Using the diffusers raises the stage height a bit even without the Air Layer tweeters turned on. Turning off the Air Layer tweeters increases focus a bit and changes the overall tonal balance slightly in favor of the lower frequencies. As I said before, however, at least in my set up, using the Air Layer tweeters and what level to set them at seems to me to be a matter of taste rather than a right/wrong or even great/a little less great decision.[/FONT]
 

marty

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I always enjoy reading your posts and have admired your approach for several years. As you (we) have learned, expensive does not always equal best and encourage you to continue to fight that battle against the machine!
 

tmallin

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With the PI Audio diffusers in place as shown above, I am now once again settled on having the AirLayer tweeters turned off. This makes the high end balance maximally natural, as in less bright and the imaging and staging seem most accurate this way, truly morphing from recording to recording. With decent recordings, I am continually astounded at how wonderful the spatial and tonal presentation can be.

One new discovery is that since the diffusers seemed to bring up the bass and warmth areas a bit, Preset 1 on the built-in amps of the Valentinas is now a real alternative for best balance with this system. In this set up, Preset 1 provides maximal bass extension and further smooths out the midbass response, allowing bass lines to be followed more easily while still providing nice weight and better punch. The bottom-octave foundation, while by no means absent with Preset 2, is with Preset 1 now yet more in evidence, providing truly astonishing low bass from such small speakers. Preset 1 also provides maximum clarity and lowest distortion at high SPLs on power music such as the larger Romantic period classical works and big band jazz.

The honeymoon continues. Man, these speakers sound wonderful! Even when I KNOW that the program source can't be the highest fidelity, the presentation can be truly bewitching. Last night, just for example, I heard a bit of a Grateful Dead live concert recording from 10/21/78 in San Francisco on Sirius/XM's Grateful Dead channel, cast from my iPhone, through my Apple TV, into the HDMI input of my Oppo BDP-105D, thence to the Benchmark DAC-3 and the speakers. Now the bitrate of that stream is only about 100 kbps, so you know it's not the true sound of that tape. But the speakers and listening room walls disappeared and I was THERE, enveloped with very natural sounding voices and instruments from deepest bass to highest treble placed within a large space, with realistic and very enthusiastic audience sound thrown in.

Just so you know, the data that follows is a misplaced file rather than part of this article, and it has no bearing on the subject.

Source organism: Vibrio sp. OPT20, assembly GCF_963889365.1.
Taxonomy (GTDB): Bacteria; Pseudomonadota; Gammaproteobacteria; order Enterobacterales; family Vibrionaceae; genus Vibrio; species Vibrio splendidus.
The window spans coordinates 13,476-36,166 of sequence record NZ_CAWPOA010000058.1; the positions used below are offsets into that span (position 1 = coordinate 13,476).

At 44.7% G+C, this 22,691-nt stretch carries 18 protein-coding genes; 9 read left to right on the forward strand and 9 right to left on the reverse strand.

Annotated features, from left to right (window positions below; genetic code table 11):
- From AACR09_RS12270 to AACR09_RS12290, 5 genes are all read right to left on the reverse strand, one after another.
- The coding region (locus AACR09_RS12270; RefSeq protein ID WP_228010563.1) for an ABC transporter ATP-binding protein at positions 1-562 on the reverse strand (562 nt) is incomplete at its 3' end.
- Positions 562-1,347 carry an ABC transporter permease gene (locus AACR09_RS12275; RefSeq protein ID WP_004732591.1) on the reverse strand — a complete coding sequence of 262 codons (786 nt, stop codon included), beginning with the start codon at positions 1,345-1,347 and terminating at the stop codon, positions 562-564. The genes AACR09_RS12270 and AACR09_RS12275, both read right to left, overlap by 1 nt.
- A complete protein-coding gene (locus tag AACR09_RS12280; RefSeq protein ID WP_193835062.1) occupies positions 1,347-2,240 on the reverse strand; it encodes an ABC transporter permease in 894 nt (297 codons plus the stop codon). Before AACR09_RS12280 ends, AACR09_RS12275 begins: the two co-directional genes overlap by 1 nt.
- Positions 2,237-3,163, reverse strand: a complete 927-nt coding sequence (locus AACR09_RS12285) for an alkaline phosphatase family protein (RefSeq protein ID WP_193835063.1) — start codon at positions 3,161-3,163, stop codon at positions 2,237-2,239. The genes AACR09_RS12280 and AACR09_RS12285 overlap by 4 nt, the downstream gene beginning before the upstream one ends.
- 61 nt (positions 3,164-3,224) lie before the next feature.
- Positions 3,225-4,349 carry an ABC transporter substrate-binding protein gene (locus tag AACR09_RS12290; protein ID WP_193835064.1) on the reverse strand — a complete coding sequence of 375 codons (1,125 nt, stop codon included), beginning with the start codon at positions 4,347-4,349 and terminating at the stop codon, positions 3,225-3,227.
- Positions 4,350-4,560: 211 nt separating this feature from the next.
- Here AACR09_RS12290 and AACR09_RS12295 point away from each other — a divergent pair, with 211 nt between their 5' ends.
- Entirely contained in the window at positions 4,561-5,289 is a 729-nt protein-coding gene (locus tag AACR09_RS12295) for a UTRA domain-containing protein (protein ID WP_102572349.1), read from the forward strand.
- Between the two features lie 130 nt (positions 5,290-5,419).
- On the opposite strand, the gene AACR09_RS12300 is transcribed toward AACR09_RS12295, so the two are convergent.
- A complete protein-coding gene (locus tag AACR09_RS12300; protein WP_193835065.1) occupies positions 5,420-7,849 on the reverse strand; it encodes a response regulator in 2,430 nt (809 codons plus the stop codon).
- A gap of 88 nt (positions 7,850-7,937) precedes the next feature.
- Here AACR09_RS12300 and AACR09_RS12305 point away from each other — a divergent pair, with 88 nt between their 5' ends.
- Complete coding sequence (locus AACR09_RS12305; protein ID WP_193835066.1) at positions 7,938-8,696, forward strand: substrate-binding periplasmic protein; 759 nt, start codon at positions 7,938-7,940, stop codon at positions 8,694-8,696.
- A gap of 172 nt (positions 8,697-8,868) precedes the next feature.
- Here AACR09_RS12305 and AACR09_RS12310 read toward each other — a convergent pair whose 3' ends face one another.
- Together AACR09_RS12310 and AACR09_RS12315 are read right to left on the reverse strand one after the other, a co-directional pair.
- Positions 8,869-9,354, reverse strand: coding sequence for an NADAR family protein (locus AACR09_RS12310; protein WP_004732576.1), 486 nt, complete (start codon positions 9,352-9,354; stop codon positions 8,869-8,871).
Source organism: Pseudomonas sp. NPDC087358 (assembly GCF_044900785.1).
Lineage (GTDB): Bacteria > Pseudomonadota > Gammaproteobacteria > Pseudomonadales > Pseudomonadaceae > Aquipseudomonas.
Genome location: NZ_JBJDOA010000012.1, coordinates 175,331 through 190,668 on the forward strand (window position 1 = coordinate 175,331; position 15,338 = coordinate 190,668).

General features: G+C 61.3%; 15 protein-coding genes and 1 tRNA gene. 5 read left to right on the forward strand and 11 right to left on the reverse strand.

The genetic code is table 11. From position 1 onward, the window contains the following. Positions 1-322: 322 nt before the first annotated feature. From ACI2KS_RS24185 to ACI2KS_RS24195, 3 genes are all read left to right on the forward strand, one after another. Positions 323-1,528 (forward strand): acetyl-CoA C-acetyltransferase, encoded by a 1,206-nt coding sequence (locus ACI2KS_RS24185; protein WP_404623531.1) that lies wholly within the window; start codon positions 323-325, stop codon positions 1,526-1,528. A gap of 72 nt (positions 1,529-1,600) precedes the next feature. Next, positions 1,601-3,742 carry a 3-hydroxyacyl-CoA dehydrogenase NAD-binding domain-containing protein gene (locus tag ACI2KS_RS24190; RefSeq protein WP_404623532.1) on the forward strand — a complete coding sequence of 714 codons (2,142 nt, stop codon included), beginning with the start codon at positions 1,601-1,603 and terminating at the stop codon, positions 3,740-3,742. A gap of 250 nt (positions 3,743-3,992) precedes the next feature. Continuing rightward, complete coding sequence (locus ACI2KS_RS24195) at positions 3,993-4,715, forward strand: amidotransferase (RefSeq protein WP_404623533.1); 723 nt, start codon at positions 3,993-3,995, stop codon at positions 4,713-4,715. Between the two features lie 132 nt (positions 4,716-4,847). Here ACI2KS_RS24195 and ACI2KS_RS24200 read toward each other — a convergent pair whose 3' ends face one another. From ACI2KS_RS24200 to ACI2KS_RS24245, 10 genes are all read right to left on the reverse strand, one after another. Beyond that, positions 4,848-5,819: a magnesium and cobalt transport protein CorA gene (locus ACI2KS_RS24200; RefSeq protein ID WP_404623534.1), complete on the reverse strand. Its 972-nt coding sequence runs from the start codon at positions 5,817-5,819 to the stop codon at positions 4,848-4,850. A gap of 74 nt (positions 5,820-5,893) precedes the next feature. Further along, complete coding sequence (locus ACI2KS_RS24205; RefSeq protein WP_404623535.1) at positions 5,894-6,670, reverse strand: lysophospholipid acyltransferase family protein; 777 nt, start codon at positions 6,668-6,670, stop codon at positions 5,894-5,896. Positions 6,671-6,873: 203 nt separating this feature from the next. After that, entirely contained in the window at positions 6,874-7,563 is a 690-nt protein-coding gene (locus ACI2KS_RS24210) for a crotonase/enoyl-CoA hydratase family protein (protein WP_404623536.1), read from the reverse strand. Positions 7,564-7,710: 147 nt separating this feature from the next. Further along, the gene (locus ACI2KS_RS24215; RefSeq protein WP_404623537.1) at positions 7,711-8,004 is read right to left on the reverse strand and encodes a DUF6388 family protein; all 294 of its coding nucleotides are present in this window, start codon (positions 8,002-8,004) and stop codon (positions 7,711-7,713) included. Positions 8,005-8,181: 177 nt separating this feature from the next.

tmallin

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68
Chicagoland
Update time: I now find myself using Preset 1 almost exclusively. In my set up, this preset yields the best bass balance.

Also, I never use the Air Layer tweeters anymore. They stay turned off all the time now. The focus and frequency balance is best this way and the stage height is scarcely diminished.

Both the toe-in and tilt-back angles have proved VERY important both for best imaging/staging and for best frequency balance. In my system, the electrostatic panels must be precisely aimed at their respective ears. To do that, both the toe-in and tilt-back of the speakers should be adjusted as precisely as you can do it. The mirror method I explain for doing this in my first post in this thread has now been officially adopted into David Janszen's user manual for these speakers. To repeat:

David Janszen and I independently arrived at the conclusion that the audibly correct tilt back can be viewed by placing a 2" circular mirror centered horizontally on the stat panel cut out and centered six inches up from the bottom of the cut out. With the mirror so placed, the tilt back is correct when, with your head pointing straight ahead, you can see your right ear with your right eye in the mirror on the right speaker. For the left speaker, you look with your left eye. I had figured out the amount of tilt-back I subjectively preferred. I told David about the mirror method and David then used the mirror method and was able to confirm that he had his office pair tilted back to provide the same result from his listening position.

Here is some further refinement of that method to make sure you place the mirrors as precisely as possible. Find the center of the mirror and place a small dot with an indelible ink marker at that center point. Use that center point of the mirror to position the center of the mirror precisely 6 inches up from the bottom of the cut out and 3 3/8 inches from the left or right side of the cut out.

If the mirror is circular, one easy way to find its center is to use a compass or calipers, not the directional kind, but the architectural drawing kind. Position the compass/calipers so that one point traces the exact edge of the mirror when the tool is rotated. The other point should be at the center, which you then should mark with a pen.

Another way of finding the center of a circular mirror is to put the mirror on a flat desk, position your head over the mirror and then using just one eye to look at the mirror, position the pupil of your eye over what appears to be the center of the mirror. With your eye in that position, bring your pen into place and mark the center of where you see your pupil reflected.

If you have a square mirror, finding it's center is simply a matter of bisecting its opposite sides. The intersection of the bisecting lines is the center.

I use thin circular mirrors which are a little less than two inches in diameter. With this size mirror, from any reasonable listening distance, you should be able to see your entire ear reflected in the mirror when the speaker positioning is about right. The precise aiming you are trying for is to get the reflection of the opening to your ear canal centered on that ink spot you made in the center of the mirror.